If you love the aged rustic look of weathered wood, you are likely to have wondered how to distress wood or how to distress furniture.
During my DIY adventures, I have tried many techniques to distress wood and furniture, and finally decided to put my favorites all in on article as a reference for everyone, so you and I don’t have to keep wondering: “Vaseline? Sandpaper? Vinegar?”
These distressing wood techniques are my favorites because they are all super easy, give great weathered wood results, and don’t require any special materials or tools. Each one creates a little different look from gently weathered wood to rustic chippy paint. You can choose your favorite based on your project and the style you like.
I have included videos on each distressing technique and detailed comparison on choosing the best method for your DIY project.
There’s something so irresistible about pieces of distressed furniture or chippy painted wood that stirs up our imagination and transports us to another time and place. Distressed wood look beautiful in so many styles of homes from farmhouse, shabby chic, and country, to industrial and modern.
Here is our list of 8 easy painting techniques to distress wood and furniture:
Sanding technique, Candle technique, Wet paper technique, Dry brush technique, Scraper technique, Rinsing technique, Wood block technique, and Pouring paint technique.
A big thank you to our friends at Decoart for sending their gorgeous paints for our projects!
1 . Create Weathered Wood with Sanding technique
The most simple and straight forward method to distress wood is to sand some of the paint off. This technique works great on both already painted wood and unpainted wood.
The key is to sand random areas that tend to get bumped or scratched naturally, so it looks organic. You can also repeat the process on the same piece with several layers of paint. Let each layer dry, and sand in between layers. For example:
I used this method to distress a wood nightstand. After sanding the original paint as shown above, I painted the piece blue, then sanded it one more time. Check out the final finished nightstand and full tutorial here.
2 . Distressing wood and furniture with Candle technique
This is a super versatile technique to distress wood or furniture with almost guaranteed great result. It can be used on raw wood or already painted wood and furniture.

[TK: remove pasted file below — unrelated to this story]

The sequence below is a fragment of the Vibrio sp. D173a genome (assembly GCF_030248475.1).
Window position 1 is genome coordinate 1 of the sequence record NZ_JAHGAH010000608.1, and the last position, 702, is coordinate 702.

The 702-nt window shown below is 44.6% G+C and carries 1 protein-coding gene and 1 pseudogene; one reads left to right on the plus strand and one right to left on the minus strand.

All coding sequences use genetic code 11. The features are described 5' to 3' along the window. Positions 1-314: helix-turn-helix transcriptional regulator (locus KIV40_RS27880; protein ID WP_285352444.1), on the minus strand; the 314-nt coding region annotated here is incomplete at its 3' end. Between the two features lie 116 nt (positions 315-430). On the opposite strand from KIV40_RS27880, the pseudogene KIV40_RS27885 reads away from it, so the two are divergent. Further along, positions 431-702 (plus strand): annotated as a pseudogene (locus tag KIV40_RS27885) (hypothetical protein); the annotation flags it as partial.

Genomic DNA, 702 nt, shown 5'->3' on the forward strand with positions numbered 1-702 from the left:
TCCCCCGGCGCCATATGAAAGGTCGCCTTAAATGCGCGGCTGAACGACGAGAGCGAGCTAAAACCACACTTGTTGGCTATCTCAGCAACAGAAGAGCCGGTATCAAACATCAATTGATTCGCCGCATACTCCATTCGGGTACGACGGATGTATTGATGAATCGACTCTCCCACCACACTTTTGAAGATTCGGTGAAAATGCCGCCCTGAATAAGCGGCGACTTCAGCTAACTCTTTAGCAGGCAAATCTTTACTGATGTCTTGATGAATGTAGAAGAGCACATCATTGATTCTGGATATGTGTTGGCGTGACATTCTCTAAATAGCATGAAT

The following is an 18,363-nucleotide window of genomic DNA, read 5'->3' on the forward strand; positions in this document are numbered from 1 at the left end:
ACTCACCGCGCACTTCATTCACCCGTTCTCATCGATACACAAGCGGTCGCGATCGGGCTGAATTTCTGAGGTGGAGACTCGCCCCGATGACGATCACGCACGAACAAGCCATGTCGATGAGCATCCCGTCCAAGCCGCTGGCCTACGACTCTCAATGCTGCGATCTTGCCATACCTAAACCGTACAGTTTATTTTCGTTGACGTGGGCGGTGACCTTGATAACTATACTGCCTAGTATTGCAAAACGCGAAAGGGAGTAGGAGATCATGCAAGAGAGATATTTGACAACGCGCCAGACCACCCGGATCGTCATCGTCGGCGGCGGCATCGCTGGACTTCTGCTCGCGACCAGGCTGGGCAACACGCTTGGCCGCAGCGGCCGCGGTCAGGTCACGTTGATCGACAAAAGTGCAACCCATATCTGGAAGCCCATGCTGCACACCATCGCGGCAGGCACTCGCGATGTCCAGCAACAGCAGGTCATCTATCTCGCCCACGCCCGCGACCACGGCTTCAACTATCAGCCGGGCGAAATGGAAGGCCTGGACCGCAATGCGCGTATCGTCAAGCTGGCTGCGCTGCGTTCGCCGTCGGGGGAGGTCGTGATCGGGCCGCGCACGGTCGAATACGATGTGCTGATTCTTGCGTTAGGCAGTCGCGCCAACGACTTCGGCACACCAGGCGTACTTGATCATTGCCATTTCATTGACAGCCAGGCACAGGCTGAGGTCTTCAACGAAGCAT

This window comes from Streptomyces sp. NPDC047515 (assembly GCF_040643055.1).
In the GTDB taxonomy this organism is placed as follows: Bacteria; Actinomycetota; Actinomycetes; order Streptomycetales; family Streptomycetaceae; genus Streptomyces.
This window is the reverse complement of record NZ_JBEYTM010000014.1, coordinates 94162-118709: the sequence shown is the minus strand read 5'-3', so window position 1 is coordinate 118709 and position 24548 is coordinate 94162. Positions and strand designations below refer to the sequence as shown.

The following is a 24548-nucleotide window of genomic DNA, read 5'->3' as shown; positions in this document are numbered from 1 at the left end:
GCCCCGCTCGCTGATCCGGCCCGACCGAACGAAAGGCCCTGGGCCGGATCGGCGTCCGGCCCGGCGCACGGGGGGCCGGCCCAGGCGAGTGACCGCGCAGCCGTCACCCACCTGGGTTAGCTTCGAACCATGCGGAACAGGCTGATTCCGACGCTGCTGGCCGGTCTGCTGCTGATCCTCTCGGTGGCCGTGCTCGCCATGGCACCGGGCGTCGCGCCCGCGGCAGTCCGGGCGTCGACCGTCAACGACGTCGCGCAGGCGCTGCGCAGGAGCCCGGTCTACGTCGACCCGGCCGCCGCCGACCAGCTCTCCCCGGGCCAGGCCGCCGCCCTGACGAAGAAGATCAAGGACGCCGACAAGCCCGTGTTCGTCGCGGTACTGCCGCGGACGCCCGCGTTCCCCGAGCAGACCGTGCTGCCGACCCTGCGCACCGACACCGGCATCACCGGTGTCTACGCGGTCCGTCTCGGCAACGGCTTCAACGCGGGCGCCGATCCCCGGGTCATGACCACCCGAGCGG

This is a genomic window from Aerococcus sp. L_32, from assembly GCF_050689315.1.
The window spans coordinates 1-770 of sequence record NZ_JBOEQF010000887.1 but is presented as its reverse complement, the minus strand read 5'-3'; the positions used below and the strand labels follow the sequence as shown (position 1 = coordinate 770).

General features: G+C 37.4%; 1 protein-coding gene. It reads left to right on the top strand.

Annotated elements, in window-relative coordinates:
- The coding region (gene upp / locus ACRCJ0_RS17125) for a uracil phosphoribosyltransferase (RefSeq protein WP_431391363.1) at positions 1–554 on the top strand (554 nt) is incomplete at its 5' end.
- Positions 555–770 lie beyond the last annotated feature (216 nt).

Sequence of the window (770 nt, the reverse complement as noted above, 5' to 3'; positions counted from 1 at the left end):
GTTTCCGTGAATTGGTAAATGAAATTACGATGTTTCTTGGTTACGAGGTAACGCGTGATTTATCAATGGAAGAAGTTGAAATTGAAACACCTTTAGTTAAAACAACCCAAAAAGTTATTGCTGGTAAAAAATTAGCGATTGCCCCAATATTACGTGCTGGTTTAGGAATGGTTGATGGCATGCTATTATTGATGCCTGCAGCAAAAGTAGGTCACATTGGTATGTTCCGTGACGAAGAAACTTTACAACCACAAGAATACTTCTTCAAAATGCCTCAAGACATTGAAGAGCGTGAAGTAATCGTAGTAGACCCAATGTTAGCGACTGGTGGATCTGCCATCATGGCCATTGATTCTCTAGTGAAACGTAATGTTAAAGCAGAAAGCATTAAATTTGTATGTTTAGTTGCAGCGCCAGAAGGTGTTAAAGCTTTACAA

It is great for creating either single or multi-layered distressed look.
For example, I have used it in this Ultimate Guide on How to Whitewash Wood, and created an aged wood look with just white paint.
Here I am using this method to create a piece with layers of wood, plus brown, white and yellow paint.
Step 1: Decide on which color for which layer. Start with a piece of wood and the bottom layer color. (I used dark brown.) Paint the wood at random spots. Let dry completely.
Step 2: Take an un-tinted candle and rub it hard at random spots on the wood.
Paint the wood with the color for the next layer. ( I used white here.) Let dry completely.
Use a rag and wipe the surface with some pressure. The paint will come off where the wax was rubbed onto the wood.
The gorgeous yellow is Decoart’s Outdoor Living seriese paint “Harvest”.
Repeat Step 2 for the third layer of color, which I did using yellow.
You can keep repeating this step to add more colors and layers. See video of the entire process below!
3 . Distressing wood using Wet paper technique
Both the Candle technique (see previous) and the Wet paper technique are good alternatives to distress wood or furniture using Vaseline.
All three methods work similarly in the way that they create a resist in certain spots so the paint can be lifted off later.
I actually came up with this method one day because I was too lazy to go out and buy Vaseline in order to start a project!
Got paper? Tear small pieces of paper, vary the sizes and shapes for a natural look.
Dip each piece in water and place it onto a piece of wood.
Before the wet paper dries, paint the wood then carefully lift each piece of paper off the surface. You can do this while the paint is still wet or dried. Below is the video tutorial-
Easy and no mess! You can repeat the process to add more layers, or sand certain spots to create the shabby chic look you want.
4 . Distress wood with Dry brush technique
The dry brush technique is great for creating an aged and scratched look. The key to success is to start with a … very dry brush!
Old paint brushes with hard bristles work great here.
Dip the brush in some paint, and skim off as much excess paint as possible.
Paint in a very fast motion, keep the strokes in different directions, take care not to cover the entire surface. See video below for more details.
I used this distressing technique to create these faux zinc letters as you see in the video below.
I also painted the blue side table this way. You can see more details of the DIY chevron lampshade and side table makeover here.
In this project I also used sandpaper to remove some paints after painting each layer.
On next page, we will look at techniques #5 – #8. Continue To Next Page…